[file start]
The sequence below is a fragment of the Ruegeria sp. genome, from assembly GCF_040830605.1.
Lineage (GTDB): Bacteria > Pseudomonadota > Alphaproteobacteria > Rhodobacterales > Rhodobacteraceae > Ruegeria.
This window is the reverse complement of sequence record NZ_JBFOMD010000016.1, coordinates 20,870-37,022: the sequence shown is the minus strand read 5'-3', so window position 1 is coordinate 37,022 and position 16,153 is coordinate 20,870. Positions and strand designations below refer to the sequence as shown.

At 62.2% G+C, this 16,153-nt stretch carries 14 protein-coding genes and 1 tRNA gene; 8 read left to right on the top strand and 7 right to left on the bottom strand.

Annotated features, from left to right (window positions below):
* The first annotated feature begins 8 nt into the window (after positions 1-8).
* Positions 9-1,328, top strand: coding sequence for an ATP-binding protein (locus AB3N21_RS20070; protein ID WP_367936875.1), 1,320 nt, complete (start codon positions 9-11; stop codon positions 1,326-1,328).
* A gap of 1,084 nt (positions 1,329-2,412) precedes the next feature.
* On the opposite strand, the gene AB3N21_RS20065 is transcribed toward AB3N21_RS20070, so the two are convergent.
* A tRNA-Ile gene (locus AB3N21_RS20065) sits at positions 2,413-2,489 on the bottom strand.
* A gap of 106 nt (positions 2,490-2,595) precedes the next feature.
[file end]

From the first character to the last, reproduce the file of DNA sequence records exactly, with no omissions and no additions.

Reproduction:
The sequence below is a fragment of the Ruegeria sp. genome, from assembly GCF_040830605.1.
Lineage (GTDB): Bacteria > Pseudomonadota > Alphaproteobacteria > Rhodobacterales > Rhodobacteraceae > Ruegeria.
This window is the reverse complement of sequence record NZ_JBFOMD010000016.1, coordinates 20,870-37,022: the sequence shown is the minus strand read 5'-3', so window position 1 is coordinate 37,022 and position 16,153 is coordinate 20,870. Positions and strand designations below refer to the sequence as shown.

At 62.2% G+C, this 16,153-nt stretch carries 14 protein-coding genes and 1 tRNA gene; 8 read left to right on the top strand and 7 right to left on the bottom strand.

Annotated features, from left to right (window positions below):
* The first annotated feature begins 8 nt into the window (after positions 1-8).
* Positions 9-1,328, top strand: coding sequence for an ATP-binding protein (locus AB3N21_RS20070; protein ID WP_367936875.1), 1,320 nt, complete (start codon positions 9-11; stop codon positions 1,326-1,328).
* A gap of 1,084 nt (positions 1,329-2,412) precedes the next feature.
* On the opposite strand, the gene AB3N21_RS20065 is transcribed toward AB3N21_RS20070, so the two are convergent.
* A tRNA-Ile gene (locus AB3N21_RS20065) sits at positions 2,413-2,489 on the bottom strand.
* A gap of 106 nt (positions 2,490-2,595) precedes the next feature.